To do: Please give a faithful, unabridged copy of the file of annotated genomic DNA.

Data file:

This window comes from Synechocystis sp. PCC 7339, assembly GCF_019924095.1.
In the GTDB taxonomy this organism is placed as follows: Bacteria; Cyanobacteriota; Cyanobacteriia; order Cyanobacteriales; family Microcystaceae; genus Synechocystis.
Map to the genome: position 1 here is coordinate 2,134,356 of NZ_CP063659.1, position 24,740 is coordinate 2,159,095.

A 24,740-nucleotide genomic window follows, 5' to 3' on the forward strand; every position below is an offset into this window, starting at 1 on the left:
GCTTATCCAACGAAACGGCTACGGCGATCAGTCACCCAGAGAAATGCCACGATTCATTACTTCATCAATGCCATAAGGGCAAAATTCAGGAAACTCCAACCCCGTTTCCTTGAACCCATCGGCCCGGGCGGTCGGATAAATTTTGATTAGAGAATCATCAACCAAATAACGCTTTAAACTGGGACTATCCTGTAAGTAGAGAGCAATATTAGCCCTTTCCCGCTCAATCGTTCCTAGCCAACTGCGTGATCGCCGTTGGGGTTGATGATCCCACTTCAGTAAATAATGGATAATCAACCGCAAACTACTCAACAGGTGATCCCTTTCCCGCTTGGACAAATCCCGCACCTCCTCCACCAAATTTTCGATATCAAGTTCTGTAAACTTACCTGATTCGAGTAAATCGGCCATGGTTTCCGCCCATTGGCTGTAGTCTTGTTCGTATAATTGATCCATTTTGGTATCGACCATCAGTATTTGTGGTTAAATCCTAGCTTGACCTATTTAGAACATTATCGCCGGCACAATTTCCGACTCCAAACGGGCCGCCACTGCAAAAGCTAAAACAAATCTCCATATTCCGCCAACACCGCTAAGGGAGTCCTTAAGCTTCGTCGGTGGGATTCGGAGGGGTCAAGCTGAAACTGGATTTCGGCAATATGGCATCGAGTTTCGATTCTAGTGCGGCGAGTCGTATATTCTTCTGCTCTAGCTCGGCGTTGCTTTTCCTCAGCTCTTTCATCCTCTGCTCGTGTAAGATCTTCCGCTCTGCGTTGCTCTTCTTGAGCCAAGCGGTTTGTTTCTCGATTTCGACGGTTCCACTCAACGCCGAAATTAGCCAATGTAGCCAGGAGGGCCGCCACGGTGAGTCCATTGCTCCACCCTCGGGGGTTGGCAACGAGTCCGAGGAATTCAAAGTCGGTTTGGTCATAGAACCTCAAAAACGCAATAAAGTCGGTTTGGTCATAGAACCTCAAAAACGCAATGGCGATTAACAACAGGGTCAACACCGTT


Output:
This window comes from Synechocystis sp. PCC 7339, assembly GCF_019924095.1.
In the GTDB taxonomy this organism is placed as follows: Bacteria; Cyanobacteriota; Cyanobacteriia; order Cyanobacteriales; family Microcystaceae; genus Synechocystis.
Map to the genome: position 1 here is coordinate 2,134,356 of NZ_CP063659.1, position 24,740 is coordinate 2,159,095.

A 24,740-nucleotide genomic window follows, 5' to 3' on the forward strand; every position below is an offset into this window, starting at 1 on the left:
GCTTATCCAACGAAACGGCTACGGCGATCAGTCACCCAGAGAAATGCCACGATTCATTACTTCATCAATGCCATAAGGGCAAAATTCAGGAAACTCCAACCCCGTTTCCTTGAACCCATCGGCCCGGGCGGTCGGATAAATTTTGATTAGAGAATCATCAACCAAATAACGCTTTAAACTGGGACTATCCTGTAAGTAGAGAGCAATATTAGCCCTTTCCCGCTCAATCGTTCCTAGCCAACTGCGTGATCGCCGTTGGGGTTGATGATCCCACTTCAGTAAATAATGGATAATCAACCGCAAACTACTCAACAGGTGATCCCTTTCCCGCTTGGACAAATCCCGCACCTCCTCCACCAAATTTTCGATATCAAGTTCTGTAAACTTACCTGATTCGAGTAAATCGGCCATGGTTTCCGCCCATTGGCTGTAGTCTTGTTCGTATAATTGATCCATTTTGGTATCGACCATCAGTATTTGTGGTTAAATCCTAGCTTGACCTATTTAGAACATTATCGCCGGCACAATTTCCGACTCCAAACGGGCCGCCACTGCAAAAGCTAAAACAAATCTCCATATTCCGCCAACACCGCTAAGGGAGTCCTTAAGCTTCGTCGGTGGGATTCGGAGGGGTCAAGCTGAAACTGGATTTCGGCAATATGGCATCGAGTTTCGATTCTAGTGCGGCGAGTCGTATATTCTTCTGCTCTAGCTCGGCGTTGCTTTTCCTCAGCTCTTTCATCCTCTGCTCGTGTAAGATCTTCCGCTCTGCGTTGCTCTTCTTGAGCCAAGCGGTTTGTTTCTCGATTTCGACGGTTCCACTCAACGCCGAAATTAGCCAATGTAGCCAGGAGGGCCGCCACGGTGAGTCCATTGCTCCACCCTCGGGGGTTGGCAACGAGTCCGAGGAATTCAAAGTCGGTTTGGTCATAGAACCTCAAAAACGCAATAAAGTCGGTTTGGTCATAGAACCTCAAAAACGCAATGGCGATTAACAACAGGGTCAACACCGTT